NOTE For the received-routes option to work, the router on which the command is used must have the neighbor neighbor-id soft-reconfiguration inbound BGP subcommand configured for the other neighbor.

These show ip bgp neighbor commands with the advertised-routes option list the BGP table entries that will be advertised to that neighbor. However, note that any changes to the PAs inside each entry are not shown in the command output. For example, the show ip bgp neighbor 172.16.16.1 advertised-routes command on R6 listed the NEXT_HOP for 31/8 as 10.1.69.9, which is true of that entry in R6's BGP table. R6 then changes the NEXT_HOP PA before sending the actual Update, with a NEXT_HOP of 172.16.16.6.

By the end of Example 12-9, R1 knows of both paths to each of the three prefixes in the 30s (AS_PATH 678 and 45-678), but has chosen the shortest AS_PATH (through R6) as the best path in each case. Note that the > in the show ip bgp output designates the routes as R1's best routes. Next, Example 12-10 shows some possibly surprising results on R3 related to its choices of best routes.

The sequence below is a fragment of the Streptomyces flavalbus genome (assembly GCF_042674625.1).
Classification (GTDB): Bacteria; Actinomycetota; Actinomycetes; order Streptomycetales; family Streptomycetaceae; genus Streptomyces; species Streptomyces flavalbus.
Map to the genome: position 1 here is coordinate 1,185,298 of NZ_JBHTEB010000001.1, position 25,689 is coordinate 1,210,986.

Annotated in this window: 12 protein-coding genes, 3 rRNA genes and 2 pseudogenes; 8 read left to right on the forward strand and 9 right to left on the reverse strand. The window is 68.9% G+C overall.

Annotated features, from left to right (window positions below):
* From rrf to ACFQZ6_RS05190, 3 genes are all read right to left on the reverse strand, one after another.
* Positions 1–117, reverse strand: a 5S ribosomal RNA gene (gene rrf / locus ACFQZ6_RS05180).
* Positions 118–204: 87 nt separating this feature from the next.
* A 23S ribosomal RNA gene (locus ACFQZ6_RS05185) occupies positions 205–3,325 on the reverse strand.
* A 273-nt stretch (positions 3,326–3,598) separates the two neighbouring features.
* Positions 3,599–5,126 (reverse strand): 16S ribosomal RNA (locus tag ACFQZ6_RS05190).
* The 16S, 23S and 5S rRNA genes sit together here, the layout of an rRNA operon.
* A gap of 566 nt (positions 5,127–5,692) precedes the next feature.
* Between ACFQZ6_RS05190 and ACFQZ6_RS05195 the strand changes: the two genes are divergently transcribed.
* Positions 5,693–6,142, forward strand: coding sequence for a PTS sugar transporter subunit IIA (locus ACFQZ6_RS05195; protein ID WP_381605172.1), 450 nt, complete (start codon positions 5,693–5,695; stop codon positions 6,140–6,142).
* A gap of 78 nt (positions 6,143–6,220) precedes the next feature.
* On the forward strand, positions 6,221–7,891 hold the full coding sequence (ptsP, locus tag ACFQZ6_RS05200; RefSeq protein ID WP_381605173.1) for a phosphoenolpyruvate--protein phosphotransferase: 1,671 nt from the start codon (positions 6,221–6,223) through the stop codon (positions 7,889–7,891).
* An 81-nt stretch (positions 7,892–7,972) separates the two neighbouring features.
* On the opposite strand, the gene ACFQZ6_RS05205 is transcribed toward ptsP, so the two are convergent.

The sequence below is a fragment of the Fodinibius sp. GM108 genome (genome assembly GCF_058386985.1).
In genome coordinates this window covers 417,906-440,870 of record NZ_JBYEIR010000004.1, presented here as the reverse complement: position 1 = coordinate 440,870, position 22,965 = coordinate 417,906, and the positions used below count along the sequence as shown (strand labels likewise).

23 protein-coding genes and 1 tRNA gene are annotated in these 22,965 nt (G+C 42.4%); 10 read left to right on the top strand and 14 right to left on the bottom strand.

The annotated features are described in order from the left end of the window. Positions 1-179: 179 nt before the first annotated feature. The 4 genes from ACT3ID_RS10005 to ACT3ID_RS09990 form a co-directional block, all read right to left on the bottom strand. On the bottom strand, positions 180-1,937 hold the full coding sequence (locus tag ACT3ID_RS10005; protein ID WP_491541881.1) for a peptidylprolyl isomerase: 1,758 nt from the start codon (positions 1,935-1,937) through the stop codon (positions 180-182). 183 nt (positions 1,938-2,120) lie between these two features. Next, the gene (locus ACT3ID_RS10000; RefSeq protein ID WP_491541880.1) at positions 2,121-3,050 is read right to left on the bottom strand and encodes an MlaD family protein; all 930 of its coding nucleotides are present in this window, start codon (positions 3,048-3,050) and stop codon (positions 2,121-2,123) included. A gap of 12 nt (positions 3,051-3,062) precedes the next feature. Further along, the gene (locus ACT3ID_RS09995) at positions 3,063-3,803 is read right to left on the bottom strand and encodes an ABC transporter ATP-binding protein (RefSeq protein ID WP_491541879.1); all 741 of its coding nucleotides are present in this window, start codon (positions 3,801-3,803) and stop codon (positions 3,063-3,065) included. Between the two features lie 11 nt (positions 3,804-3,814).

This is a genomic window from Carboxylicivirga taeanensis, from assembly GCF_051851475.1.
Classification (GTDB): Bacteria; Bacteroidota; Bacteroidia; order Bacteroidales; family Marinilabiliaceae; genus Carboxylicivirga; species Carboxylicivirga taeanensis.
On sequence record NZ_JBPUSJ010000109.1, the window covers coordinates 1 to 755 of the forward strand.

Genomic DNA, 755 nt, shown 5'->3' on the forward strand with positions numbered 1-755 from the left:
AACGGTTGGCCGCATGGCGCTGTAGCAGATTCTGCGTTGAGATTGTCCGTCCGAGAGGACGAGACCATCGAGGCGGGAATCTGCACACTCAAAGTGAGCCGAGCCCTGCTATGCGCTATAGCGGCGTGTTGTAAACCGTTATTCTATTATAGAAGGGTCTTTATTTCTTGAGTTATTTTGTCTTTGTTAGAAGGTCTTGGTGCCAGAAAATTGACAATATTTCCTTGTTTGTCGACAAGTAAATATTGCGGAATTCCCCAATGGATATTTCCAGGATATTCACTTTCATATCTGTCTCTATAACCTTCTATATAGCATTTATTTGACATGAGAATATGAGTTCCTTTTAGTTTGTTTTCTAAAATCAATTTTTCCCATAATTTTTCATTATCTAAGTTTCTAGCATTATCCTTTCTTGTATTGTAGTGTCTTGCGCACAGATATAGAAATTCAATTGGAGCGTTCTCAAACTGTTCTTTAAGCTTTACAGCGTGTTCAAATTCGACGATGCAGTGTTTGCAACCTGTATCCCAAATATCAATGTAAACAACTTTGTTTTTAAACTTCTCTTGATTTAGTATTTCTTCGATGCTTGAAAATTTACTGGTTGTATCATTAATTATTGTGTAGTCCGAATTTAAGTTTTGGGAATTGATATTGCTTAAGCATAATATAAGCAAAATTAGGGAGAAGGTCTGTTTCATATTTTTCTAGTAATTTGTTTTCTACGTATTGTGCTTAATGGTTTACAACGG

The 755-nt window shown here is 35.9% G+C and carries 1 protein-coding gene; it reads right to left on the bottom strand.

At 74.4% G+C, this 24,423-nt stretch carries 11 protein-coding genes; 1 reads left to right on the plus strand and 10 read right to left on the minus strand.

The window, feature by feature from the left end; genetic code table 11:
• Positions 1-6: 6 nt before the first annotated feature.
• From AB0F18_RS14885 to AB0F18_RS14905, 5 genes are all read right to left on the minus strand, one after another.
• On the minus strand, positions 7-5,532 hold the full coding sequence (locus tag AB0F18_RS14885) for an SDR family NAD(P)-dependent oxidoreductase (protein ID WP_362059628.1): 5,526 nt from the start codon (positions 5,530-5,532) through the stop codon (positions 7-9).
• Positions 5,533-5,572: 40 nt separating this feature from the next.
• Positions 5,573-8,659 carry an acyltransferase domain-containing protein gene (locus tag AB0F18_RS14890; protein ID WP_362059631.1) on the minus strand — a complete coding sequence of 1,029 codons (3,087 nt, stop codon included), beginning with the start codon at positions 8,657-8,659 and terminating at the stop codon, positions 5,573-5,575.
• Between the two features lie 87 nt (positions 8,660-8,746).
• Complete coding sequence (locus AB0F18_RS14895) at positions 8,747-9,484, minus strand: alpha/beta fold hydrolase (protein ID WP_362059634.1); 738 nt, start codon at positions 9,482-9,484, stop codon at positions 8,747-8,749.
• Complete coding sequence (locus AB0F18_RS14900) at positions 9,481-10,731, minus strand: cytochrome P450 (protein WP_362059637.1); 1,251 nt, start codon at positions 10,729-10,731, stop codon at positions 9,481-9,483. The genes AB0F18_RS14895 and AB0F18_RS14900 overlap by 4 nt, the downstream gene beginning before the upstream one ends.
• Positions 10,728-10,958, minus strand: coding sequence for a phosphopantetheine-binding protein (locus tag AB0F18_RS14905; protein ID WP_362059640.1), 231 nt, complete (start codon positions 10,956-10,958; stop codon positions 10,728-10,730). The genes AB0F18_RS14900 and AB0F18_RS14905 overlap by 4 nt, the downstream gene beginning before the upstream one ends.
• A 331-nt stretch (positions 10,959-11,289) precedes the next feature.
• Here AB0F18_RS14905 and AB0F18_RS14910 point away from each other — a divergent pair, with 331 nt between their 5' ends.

Example 12-10 Examining the BGP Table on R3

! R1 now updates R3 with R1s "best" routes

R1# show ip bgp neighbor 3.3.3.3 advertised-routes | begin Network

Network Next Hop Metric LocPrf Weight Path

Example 12-10 Examining the BGP Table on R3 (Continued)

Total number of prefixes 3

Example 12-10 Examining the BGP Table on R3 (Continued)

Total number of prefixes 3

! R3 received the routes, but R3's best routes to each prefix point back to

! R4 in AS 45, with AS_PATH 45-678, which is a longer path. The route through R1

! cannot be "best" because the NEXT_HOP was sent unchanged by iBGP neighbor R1.

R3# show ip bgp

BGP table version is 7, local router ID is 3.3.3.3

Status codes: s

suppressed, d damped, h history, * valid, > best, i - internal,

r

RIB-failure, S Stale

Origin codes: i

- IGP, e - EGP, ? - incomplete

Network

Next Hop Metric LocPrf Weight Path

*> 31.0.0.0

4.4.4.4 0 45 678 ?

* i

172.16.16.6 156160 100 0 678 ?

*> 32.0.0.0

4.4.4.4 0 45 678 i

* i

172.16.16.6 0 100 0 678 i

*> 32.1.1.0/24

4.4.4.4 0 45 678 ?

* i

172.16.16.6 156160 100 0 678 ?